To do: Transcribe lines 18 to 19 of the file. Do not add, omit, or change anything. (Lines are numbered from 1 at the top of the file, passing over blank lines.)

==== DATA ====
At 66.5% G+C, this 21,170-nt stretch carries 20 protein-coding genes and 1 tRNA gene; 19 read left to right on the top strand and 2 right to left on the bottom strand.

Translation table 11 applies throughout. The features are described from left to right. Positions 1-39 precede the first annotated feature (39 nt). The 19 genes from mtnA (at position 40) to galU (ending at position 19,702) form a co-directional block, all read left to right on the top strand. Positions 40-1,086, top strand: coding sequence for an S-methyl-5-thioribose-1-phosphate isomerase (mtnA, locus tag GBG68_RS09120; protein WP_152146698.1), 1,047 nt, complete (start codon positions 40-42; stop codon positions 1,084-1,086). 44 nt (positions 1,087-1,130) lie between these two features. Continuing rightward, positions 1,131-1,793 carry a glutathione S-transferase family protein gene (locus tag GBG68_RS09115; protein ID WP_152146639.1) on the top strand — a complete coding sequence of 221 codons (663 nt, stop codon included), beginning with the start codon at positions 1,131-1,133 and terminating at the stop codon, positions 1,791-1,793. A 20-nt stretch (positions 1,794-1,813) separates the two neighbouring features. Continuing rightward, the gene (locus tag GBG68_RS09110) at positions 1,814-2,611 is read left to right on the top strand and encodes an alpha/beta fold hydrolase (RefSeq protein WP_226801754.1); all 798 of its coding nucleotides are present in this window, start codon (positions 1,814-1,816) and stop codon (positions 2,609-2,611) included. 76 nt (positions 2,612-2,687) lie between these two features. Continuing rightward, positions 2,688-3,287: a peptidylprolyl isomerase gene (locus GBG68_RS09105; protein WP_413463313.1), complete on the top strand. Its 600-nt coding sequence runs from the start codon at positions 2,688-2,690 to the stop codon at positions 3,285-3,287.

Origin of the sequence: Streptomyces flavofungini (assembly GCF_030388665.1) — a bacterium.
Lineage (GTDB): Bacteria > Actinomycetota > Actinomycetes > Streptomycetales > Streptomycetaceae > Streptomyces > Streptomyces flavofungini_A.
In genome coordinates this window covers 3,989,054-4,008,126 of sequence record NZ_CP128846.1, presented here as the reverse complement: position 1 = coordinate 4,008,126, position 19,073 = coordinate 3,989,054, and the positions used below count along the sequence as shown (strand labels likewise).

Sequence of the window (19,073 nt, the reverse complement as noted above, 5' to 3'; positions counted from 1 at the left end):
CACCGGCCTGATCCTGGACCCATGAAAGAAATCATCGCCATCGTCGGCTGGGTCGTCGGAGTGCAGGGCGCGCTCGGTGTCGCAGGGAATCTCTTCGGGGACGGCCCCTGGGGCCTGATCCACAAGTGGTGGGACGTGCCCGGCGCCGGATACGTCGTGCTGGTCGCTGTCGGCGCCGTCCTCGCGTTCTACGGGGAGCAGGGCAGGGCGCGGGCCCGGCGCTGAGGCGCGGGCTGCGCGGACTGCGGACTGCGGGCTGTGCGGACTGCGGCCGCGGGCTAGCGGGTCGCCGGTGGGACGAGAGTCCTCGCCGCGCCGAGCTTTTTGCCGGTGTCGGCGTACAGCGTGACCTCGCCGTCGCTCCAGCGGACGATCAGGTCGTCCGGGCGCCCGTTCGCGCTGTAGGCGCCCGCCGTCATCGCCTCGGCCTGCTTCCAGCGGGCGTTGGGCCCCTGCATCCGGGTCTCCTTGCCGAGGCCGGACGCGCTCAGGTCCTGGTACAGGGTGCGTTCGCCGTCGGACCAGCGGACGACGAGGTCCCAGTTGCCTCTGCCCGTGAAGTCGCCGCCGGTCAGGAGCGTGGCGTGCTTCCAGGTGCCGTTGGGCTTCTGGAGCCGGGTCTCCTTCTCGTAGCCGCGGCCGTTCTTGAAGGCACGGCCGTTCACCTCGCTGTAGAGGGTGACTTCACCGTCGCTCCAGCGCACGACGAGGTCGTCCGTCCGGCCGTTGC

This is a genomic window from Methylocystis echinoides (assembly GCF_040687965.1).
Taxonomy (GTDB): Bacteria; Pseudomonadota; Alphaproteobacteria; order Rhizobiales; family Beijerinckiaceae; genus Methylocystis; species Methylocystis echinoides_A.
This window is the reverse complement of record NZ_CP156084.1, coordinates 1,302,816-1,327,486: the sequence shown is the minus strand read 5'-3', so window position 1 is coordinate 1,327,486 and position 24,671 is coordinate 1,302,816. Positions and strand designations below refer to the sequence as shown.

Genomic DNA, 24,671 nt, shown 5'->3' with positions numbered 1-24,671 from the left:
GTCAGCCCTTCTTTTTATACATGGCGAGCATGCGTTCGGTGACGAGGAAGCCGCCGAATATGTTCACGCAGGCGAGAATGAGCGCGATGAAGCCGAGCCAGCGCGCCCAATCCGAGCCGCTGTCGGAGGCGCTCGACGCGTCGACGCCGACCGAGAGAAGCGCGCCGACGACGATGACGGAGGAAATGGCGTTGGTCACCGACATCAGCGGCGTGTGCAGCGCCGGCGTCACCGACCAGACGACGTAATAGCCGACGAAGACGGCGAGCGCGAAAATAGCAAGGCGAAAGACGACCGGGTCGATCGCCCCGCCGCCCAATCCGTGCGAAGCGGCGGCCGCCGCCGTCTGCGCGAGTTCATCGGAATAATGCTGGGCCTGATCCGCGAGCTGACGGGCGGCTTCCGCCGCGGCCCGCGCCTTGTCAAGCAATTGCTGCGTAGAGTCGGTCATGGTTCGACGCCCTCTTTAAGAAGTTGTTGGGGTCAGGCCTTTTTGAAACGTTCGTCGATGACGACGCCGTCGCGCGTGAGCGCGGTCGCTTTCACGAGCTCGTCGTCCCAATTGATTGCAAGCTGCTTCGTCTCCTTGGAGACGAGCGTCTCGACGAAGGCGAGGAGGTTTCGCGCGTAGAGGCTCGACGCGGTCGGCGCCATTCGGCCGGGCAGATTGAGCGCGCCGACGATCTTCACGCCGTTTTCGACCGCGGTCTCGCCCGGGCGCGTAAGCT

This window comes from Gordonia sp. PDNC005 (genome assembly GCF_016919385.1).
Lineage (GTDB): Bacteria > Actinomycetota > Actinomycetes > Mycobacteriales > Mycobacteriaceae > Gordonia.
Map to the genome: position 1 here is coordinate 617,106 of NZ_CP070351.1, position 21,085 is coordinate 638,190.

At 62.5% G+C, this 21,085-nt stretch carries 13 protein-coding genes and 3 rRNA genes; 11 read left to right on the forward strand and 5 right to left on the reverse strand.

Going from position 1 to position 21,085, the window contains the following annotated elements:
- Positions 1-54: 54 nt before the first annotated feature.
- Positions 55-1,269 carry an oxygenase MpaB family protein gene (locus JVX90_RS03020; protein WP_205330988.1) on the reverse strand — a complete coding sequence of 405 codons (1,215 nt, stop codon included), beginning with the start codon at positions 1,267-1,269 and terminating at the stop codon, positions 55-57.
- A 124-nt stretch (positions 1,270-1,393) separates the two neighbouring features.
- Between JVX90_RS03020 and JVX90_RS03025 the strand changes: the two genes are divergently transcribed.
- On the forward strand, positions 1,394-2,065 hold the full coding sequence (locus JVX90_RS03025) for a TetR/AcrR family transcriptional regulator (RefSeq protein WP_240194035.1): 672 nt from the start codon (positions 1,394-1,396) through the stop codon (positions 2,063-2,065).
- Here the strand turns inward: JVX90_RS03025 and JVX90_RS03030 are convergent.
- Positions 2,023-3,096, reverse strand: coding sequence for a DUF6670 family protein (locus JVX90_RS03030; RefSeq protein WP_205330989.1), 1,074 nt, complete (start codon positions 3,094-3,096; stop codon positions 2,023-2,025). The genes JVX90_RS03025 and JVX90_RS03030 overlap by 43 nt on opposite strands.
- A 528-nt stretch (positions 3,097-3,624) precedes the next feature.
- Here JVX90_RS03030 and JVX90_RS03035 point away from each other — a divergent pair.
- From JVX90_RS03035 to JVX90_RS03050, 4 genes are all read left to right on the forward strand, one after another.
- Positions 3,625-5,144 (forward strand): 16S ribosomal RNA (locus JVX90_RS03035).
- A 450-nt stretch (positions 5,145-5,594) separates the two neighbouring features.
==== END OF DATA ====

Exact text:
- Positions 1-54: 54 nt before the first annotated feature.
- Positions 55-1,269 carry an oxygenase MpaB family protein gene (locus JVX90_RS03020; protein WP_205330988.1) on the reverse strand — a complete coding sequence of 405 codons (1,215 nt, stop codon included), beginning with the start codon at positions 1,267-1,269 and terminating at the stop codon, positions 55-57.